This is a great book for new users to Apache Camel, who are looking for practical examples how to get started using Apache Camel, who may not be able to find such information in one place. All the information you need to get started with Camel is there at your fingertips, but you have to be prepared for being practical and try the source code of the book. This book is not for experience Camel users, whom already have built a couple of Camel applications.

After reading this book you will be much better prepared to be successful and be able to learn more and use Apache Camel in your day time job.

The information in the book can be found freely available on the internet today, but you will need to jump between content and that would take you a much longer time, than it would be to just purchase this eBook and in a few days be prepared for working with Apache Camel.

The title of the book is misleading, I blame the publisher, for not taking the title serious. There is another book that hit the market with a similar scope and title. Readers are being mislead. This book doesn't cover messaging. Its a beginner/introductory book. Use that in the title! It seems the publisher takes some integration like words and put together at random. What if the title was: Instant Concise Application Messaging Exchange Language (hint) - that would be confusing as well.

A IMHO better title could have been using words like:
  • Get started with Apache Camel
  • Learning Apache Camel
  • Practical Apache Camel 
  • Beginning Apache Camel
Though possible could be more creative with the title, and maybe something like: Instant learn using Apache Camel in 2 days.

Okay besides the title, the book is only for new users, but its a great book.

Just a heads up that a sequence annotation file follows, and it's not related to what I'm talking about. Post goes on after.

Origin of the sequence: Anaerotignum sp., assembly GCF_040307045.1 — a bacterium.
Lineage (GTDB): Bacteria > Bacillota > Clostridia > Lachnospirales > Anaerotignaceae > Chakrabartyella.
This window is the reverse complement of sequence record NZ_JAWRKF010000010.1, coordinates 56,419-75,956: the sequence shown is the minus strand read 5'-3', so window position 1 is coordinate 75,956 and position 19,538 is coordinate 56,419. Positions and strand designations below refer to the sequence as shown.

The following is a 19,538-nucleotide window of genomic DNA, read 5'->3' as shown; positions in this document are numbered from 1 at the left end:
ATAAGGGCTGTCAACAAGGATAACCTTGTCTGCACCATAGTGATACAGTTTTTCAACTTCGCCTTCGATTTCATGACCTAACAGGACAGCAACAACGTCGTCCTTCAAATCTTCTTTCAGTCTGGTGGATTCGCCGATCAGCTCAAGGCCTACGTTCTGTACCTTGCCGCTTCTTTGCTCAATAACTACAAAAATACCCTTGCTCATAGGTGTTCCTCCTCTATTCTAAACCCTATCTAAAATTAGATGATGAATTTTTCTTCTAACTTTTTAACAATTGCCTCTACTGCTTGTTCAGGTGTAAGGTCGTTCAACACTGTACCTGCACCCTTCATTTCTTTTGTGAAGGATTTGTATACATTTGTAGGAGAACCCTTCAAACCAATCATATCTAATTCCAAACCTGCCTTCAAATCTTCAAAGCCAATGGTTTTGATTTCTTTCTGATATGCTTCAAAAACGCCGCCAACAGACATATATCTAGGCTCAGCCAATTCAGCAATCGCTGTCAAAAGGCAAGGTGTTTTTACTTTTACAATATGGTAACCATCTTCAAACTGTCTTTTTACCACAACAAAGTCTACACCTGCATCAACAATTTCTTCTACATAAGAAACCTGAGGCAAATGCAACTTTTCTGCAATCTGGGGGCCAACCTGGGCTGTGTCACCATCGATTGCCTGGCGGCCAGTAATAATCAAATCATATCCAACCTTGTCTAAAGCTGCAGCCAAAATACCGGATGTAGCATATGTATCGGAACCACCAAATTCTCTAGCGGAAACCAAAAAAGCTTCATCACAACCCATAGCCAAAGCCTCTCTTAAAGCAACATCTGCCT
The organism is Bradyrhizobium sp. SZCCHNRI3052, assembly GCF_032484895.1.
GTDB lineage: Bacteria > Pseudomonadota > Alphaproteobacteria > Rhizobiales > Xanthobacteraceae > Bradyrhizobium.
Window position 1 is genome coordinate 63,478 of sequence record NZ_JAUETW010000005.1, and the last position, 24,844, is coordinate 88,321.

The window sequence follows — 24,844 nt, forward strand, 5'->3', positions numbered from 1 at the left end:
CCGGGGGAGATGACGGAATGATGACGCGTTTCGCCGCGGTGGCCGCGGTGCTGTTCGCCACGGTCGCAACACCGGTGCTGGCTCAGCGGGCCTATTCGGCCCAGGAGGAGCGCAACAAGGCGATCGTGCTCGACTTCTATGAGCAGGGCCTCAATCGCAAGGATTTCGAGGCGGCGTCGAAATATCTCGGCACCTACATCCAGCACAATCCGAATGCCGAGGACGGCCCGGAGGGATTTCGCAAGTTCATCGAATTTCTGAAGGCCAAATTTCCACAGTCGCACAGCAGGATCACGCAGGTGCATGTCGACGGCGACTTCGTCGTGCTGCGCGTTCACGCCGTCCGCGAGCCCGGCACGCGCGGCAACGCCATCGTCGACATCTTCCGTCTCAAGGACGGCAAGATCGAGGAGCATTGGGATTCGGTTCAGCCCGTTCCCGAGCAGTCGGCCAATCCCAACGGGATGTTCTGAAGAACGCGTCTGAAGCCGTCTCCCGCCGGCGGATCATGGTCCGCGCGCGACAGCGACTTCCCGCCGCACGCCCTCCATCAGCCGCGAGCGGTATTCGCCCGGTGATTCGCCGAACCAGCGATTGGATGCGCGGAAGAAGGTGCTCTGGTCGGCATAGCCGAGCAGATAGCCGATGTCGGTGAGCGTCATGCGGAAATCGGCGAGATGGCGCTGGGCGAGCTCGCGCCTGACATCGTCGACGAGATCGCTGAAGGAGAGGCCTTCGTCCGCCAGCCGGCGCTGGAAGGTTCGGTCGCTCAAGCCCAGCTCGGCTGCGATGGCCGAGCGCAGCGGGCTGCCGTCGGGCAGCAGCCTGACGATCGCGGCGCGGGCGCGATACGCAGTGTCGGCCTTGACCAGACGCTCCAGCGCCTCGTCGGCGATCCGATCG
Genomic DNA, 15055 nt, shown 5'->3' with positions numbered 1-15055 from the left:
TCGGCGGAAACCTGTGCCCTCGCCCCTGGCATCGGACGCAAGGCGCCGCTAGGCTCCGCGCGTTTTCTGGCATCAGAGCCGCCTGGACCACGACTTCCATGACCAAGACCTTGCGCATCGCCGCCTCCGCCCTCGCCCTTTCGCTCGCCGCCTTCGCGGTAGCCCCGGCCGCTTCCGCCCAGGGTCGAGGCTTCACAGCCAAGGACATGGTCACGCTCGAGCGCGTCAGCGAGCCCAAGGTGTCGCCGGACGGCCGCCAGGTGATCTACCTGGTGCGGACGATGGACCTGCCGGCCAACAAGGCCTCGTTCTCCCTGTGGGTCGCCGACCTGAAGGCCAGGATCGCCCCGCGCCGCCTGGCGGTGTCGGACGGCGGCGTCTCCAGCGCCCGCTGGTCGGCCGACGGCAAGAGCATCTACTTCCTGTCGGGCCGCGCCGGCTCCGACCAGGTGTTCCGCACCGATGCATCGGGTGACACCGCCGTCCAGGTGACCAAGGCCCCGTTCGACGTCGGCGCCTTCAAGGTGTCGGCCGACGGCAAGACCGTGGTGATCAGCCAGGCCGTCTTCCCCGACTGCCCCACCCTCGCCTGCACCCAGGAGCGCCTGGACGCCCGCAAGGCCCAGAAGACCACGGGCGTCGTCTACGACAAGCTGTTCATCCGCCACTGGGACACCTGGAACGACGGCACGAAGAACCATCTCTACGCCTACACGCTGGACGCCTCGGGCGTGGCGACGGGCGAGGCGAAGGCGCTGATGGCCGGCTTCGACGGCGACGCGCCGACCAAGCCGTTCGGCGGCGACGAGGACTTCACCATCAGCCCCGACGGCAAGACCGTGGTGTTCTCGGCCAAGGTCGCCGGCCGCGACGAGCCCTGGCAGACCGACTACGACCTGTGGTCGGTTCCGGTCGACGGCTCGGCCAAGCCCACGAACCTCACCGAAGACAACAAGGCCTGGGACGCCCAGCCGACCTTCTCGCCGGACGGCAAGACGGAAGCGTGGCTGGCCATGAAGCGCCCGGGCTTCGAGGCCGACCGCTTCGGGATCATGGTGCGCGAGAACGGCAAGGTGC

Rating: **** (4 out of 5) based on being a highlight practical book for new Camel users, that is easy and fun to read. After reading the book you have a feeling to learn more, and wished the book had more pages. 

What's next

Along the way you may want to read these freely available information as well. They explain what Apache Camel is in more detail, and also goes more in deep with the Camel concepts with is important to know. 

If you intended to go on using Apache Camel, then you may want to pickup another books that goes much more in depth what Apache Camel can do. Today on the market there is:

- Apache Camel developers handbook (to be published later this year)

Disclaimer: I am co-author of the Camel in Action book.

And I end this blog by congratulating Evgeniy Sharapov for authoring a great Apache Camel beginner book, that is a joy to read. You sure have flair and talent for writing. Hope this is not the last book from your hands.


Apache ActiveMQ 5.9 released

The Apache ActiveMQ team has just released the new ActiveMQ 5.9 release.

Apache ActiveMQ 5.9 released
This release is 8 months of hard work since the previous 5.8 release.

In this release we have as usual more hardening of the broker, and the recent new protocols such as AMQP and MQTT. Also very interesting is the hardening of the leveldb persistent store, which now also includes a new replication functionality. Over time level db is planned to be default out of the box persistent store, instead of the current kahadb store. Though we are not there yet, so kahadb is still the default store.

Another great new functionality is the ability to do runtime configuration changes to the broker without having to restart the broker. You cannot change everything yet, but you can for example update network connectors when you have clustered brokers etc. The documentation details which parts can be updated.

For the Camel users then there is a new broker component which allows lighter inter broker routing. Rob Davies have previously blogged about that, and provides an interesting use-case which allows to use Camel routing logic to decide if sending a message to a queue should go into the queue, or to another queue, depending on the current queue depth.

Last but not least Apache ActiveMQ now ships with hawtio as its new web console out of the box. The old web console is still there, but is considered deprecated.

We also cleaned up in the conf directory, moving all the example configurations into examples/conf.

Apache ActiveMQ 5.9 release notes is here.

Starting Apache ActiveMQ

To try out Apache ActiveMQ is easy. You go to the activemq.apache.org web site and click the download link. Then you can download a zip or tgz file of the distribution. Then you unzip/untar the file and then you can start the broker from the command line as shown below